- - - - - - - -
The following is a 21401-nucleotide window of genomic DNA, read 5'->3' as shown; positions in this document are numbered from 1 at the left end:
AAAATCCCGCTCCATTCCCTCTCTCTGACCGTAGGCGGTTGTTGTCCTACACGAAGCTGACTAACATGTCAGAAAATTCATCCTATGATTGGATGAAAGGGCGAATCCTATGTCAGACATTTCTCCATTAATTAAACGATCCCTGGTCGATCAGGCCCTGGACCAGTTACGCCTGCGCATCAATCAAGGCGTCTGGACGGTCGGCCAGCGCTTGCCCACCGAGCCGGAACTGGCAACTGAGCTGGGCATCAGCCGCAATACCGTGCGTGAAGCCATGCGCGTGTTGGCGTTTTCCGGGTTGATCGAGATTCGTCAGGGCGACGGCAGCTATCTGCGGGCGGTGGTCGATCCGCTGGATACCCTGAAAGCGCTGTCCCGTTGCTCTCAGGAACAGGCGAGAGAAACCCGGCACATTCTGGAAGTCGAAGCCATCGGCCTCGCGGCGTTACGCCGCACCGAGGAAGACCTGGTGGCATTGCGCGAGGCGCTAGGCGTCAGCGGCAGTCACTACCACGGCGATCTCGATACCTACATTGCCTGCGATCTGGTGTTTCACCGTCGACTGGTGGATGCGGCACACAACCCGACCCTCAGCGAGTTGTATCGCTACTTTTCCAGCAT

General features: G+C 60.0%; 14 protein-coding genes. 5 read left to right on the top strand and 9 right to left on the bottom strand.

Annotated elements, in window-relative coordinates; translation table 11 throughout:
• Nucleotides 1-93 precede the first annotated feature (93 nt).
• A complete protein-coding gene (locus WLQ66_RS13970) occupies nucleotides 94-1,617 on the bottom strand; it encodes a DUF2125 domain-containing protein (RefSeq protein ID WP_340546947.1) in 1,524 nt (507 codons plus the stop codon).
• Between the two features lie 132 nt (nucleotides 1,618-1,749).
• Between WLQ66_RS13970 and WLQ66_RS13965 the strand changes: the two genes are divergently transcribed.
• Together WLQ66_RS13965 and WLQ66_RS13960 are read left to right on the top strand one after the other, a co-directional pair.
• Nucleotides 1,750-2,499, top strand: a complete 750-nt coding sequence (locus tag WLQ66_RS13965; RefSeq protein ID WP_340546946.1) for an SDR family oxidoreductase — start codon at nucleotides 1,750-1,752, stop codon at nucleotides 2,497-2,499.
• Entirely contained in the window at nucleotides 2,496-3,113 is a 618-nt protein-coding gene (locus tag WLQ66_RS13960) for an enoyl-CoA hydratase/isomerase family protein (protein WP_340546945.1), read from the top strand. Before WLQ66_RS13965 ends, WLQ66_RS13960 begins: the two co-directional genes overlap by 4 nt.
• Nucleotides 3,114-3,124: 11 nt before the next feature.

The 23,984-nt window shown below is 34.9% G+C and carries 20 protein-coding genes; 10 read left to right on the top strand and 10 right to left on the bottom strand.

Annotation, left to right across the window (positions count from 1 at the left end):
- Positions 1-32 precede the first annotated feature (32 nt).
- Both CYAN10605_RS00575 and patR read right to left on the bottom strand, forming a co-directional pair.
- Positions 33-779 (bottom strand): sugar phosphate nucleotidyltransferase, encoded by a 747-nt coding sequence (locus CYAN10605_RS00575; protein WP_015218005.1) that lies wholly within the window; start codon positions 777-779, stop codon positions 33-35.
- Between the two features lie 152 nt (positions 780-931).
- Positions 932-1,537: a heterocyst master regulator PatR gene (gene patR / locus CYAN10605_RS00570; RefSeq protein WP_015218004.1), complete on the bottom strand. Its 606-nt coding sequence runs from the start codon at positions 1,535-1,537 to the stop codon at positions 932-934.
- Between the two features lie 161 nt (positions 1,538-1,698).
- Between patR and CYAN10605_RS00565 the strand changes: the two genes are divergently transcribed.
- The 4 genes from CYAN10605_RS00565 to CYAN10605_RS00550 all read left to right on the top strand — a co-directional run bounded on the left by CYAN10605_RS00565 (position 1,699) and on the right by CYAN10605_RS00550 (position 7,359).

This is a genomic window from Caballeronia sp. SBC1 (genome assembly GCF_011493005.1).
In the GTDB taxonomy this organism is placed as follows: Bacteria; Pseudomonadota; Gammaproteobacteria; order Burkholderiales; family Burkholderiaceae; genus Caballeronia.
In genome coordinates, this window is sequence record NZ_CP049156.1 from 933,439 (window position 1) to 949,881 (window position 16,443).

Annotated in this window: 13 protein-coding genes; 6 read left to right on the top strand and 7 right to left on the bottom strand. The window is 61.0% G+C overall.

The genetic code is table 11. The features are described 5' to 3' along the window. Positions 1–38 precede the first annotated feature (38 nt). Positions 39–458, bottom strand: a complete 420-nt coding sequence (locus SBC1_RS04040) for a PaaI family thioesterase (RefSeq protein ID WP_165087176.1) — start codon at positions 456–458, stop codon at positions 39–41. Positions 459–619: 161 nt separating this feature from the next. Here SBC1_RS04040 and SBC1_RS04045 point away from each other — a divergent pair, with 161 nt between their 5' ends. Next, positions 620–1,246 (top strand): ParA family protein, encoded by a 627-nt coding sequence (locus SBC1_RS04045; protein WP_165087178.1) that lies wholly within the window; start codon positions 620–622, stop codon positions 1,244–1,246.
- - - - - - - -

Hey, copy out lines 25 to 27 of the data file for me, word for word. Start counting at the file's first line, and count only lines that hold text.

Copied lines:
In genome coordinates, this window is sequence record NZ_CP049156.1 from 933,439 (window position 1) to 949,881 (window position 16,443).

Annotated in this window: 13 protein-coding genes; 6 read left to right on the top strand and 7 right to left on the bottom strand. The window is 61.0% G+C overall.

The genetic code is table 11. The features are described 5' to 3' along the window. Positions 1–38 precede the first annotated feature (38 nt). Positions 39–458, bottom strand: a complete 420-nt coding sequence (locus SBC1_RS04040) for a PaaI family thioesterase (RefSeq protein ID WP_165087176.1) — start codon at positions 456–458, stop codon at positions 39–41. Positions 459–619: 161 nt separating this feature from the next. Here SBC1_RS04040 and SBC1_RS04045 point away from each other — a divergent pair, with 161 nt between their 5' ends. Next, positions 620–1,246 (top strand): ParA family protein, encoded by a 627-nt coding sequence (locus SBC1_RS04045; protein WP_165087178.1) that lies wholly within the window; start codon positions 620–622, stop codon positions 1,244–1,246.